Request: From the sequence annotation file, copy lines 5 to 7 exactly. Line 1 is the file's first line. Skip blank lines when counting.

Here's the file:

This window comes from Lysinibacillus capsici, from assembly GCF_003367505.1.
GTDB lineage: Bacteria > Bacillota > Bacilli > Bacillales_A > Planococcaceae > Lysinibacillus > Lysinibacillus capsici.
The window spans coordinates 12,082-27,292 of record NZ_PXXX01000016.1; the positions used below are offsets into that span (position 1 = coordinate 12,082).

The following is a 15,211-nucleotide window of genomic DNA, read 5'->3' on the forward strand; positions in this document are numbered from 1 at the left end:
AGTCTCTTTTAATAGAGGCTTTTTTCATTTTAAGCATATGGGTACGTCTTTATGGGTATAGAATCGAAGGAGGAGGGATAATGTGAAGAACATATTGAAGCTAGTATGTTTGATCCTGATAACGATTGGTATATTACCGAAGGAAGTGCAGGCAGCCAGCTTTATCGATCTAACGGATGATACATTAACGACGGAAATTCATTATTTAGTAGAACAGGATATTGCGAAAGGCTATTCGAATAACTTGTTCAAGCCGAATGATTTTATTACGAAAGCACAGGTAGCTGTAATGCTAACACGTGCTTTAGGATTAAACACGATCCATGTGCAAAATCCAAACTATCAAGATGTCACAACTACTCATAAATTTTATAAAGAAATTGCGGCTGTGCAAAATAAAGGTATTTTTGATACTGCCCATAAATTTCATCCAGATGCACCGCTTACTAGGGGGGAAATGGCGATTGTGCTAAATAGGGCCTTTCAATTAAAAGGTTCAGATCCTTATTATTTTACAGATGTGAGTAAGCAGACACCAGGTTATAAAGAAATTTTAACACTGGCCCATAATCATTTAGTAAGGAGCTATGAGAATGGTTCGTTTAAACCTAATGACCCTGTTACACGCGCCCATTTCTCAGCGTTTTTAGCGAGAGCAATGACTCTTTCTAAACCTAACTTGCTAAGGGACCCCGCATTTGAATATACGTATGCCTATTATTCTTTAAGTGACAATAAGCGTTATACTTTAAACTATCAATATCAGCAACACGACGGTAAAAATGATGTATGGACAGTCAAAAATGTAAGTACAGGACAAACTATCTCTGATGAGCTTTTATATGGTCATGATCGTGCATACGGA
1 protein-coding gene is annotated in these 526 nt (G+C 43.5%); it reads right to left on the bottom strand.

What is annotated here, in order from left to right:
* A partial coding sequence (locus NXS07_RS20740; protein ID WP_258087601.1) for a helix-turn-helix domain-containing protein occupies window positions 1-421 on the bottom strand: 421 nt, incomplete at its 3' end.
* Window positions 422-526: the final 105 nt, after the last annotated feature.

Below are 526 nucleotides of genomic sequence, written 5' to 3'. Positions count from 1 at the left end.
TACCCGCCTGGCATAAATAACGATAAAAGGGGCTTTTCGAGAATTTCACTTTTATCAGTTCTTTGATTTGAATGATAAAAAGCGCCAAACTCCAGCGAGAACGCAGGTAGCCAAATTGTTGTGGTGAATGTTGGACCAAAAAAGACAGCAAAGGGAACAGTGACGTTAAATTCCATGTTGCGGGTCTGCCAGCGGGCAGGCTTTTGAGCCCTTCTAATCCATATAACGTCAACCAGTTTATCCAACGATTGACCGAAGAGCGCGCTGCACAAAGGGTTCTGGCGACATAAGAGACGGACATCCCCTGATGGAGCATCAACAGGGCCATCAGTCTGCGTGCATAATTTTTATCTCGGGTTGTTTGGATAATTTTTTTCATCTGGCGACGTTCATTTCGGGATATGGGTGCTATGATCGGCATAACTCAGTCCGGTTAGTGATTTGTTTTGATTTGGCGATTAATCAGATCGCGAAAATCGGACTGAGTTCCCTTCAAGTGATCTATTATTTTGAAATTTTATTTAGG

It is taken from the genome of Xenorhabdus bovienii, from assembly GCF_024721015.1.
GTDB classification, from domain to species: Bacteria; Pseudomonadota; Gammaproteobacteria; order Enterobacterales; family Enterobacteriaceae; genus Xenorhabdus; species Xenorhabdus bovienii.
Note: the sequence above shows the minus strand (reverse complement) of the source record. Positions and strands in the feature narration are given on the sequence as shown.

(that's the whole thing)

AGTCTCTTTTAATAGAGGCTTTTTTCATTTTAAGCATATGGGTACGTCTTTATGGGTATAGAATCGAAGGAGGAGGGATAATGTGAAGAACATATTGAAGCTAGTATGTTTGATCCTGATAACGATTGGTATATTACCGAAGGAAGTGCAGGCAGCCAGCTTTATCGATCTAACGGATGATACATTAACGACGGAAATTCATTATTTAGTAGAACAGGATATTGCGAAAGGCTATTCGAATAACTTGTTCAAGCCGAATGATTTTATTACGAAAGCACAGGTAGCTGTAATGCTAACACGTGCTTTAGGATTAAACACGATCCATGTGCAAAATCCAAACTATCAAGATGTCACAACTACTCATAAATTTTATAAAGAAATTGCGGCTGTGCAAAATAAAGGTATTTTTGATACTGCCCATAAATTTCATCCAGATGCACCGCTTACTAGGGGGGAAATGGCGATTGTGCTAAATAGGGCCTTTCAATTAAAAGGTTCAGATCCTTATTATTTTACAGATGTGAGTAAGCAGACACCAGGTTATAAAGAAATTTTAACACTGGCCCATAATCATTTAGTAAGGAGCTATGAGAATGGTTCGTTTAAACCTAATGACCCTGTTACACGCGCCCATTTCTCAGCGTTTTTAGCGAGAGCAATGACTCTTTCTAAACCTAACTTGCTAAGGGACCCCGCATTTGAATATACGTATGCCTATTATTCTTTAAGTGACAATAAGCGTTATACTTTAAACTATCAATATCAGCAACACGACGGTAAAAATGATGTATGGACAGTCAAAAATGTAAGTACAGGACAAACTATCTCTGATGAGCTTTTATATGGTCATGATCGTGCATACGGA
1 protein-coding gene is annotated in these 526 nt (G+C 43.5%); it reads right to left on the bottom strand.

What is annotated here, in order from left to right: